Your blood pressure isn’t something to play around with if it gets too high or too low. There are some things that if you don’t know might end up killing you. First, you need to understand the blood pressure in the body. This is the pressure of the blood on the walls of the arteries. When the heart beats, it rises, and when the heart doesn’t beat, it falls. If you now the numbers of a normal blood pressure, then you will be able to tell if your systolic over diastolic is too high. If the pressure is too high, it could lead to a stroke or heart attack according to businessman Jaime Garcia Dias. Stress can lead to a higher blood pressure, but if the pressure is too low, you can also suffer consequences that could lead to health concerns. Some medications can help regulate the blood pressure if the levels are out of your control.
Sleep Apnea is a disorder that affect many people each night as they sleep. It causes the sleeper to stop breathing at sporadic intervals throughout the night for periods of time that can last from 10 seconds up to a minute. Often these sleepers are not even aware that their sleep cycle is being disturbed and that their body is not functioning properly. If left untreated, sleep apnea can contribute to the lowering of blood oxygen levels in the body. It will cause the heart to work harder in order to receive enough oxygen to send up to the brain, which can be harmful.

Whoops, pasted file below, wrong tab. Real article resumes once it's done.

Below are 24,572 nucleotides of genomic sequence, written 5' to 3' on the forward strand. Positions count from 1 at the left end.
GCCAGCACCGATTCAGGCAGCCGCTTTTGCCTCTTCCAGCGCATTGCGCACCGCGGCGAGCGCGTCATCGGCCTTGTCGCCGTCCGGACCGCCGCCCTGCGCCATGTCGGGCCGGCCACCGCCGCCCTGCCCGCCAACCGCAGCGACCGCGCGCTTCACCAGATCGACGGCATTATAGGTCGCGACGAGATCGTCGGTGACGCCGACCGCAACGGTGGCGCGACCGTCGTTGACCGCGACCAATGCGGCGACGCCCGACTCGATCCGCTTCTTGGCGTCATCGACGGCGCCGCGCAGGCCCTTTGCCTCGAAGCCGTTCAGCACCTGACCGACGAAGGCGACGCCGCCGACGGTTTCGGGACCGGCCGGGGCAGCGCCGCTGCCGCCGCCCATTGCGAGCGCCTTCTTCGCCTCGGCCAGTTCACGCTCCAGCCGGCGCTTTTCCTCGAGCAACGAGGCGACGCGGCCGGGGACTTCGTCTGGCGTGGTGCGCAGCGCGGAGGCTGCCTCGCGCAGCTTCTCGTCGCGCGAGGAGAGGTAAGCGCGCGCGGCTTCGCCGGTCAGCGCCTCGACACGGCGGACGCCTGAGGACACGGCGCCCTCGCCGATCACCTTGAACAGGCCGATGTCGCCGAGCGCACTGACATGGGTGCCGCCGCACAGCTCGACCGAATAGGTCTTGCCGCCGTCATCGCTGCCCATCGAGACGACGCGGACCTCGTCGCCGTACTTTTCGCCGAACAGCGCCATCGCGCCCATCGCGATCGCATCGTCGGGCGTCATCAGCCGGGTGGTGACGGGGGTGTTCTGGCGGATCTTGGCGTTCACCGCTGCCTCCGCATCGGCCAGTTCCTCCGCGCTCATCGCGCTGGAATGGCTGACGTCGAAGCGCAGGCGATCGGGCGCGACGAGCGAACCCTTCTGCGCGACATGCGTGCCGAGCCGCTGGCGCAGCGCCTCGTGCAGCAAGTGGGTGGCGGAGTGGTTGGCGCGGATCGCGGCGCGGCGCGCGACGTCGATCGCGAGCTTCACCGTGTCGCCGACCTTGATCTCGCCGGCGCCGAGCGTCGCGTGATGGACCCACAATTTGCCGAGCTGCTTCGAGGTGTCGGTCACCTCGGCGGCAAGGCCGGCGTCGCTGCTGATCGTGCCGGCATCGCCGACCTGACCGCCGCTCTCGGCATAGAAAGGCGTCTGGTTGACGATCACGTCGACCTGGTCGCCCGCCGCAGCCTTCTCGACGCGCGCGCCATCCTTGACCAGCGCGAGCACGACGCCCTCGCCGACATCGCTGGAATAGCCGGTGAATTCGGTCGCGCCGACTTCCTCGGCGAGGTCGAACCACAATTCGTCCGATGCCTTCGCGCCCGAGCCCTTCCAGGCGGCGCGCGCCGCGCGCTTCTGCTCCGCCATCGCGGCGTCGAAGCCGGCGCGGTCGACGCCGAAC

The results of a study that was done with participants of an Alzheimer’s Disease Neuroimaging Initiative (ADNI) cohort led researcher Ricardo Guimarães BMG to conclude on a YouTube video blog that people who suffer from sleep disorders have a greater chance of being affected by a cognitive impairment like Alzheimer’s or dementia at an earlier age. The objective of the study was to determine if a sleep disorder like apnea could play a role in the early onset of mild cognitive impairment. The results showed that participants who received treatment with continuous positive airway pressure (CPAP) delayed the onset of mild cognitive impairment by the same amount of time as participants who had no sleep disorder. While participants who did not receive treatment for their sleep disorder experienced mild cognitive impairment 10 years sooner than the other participants.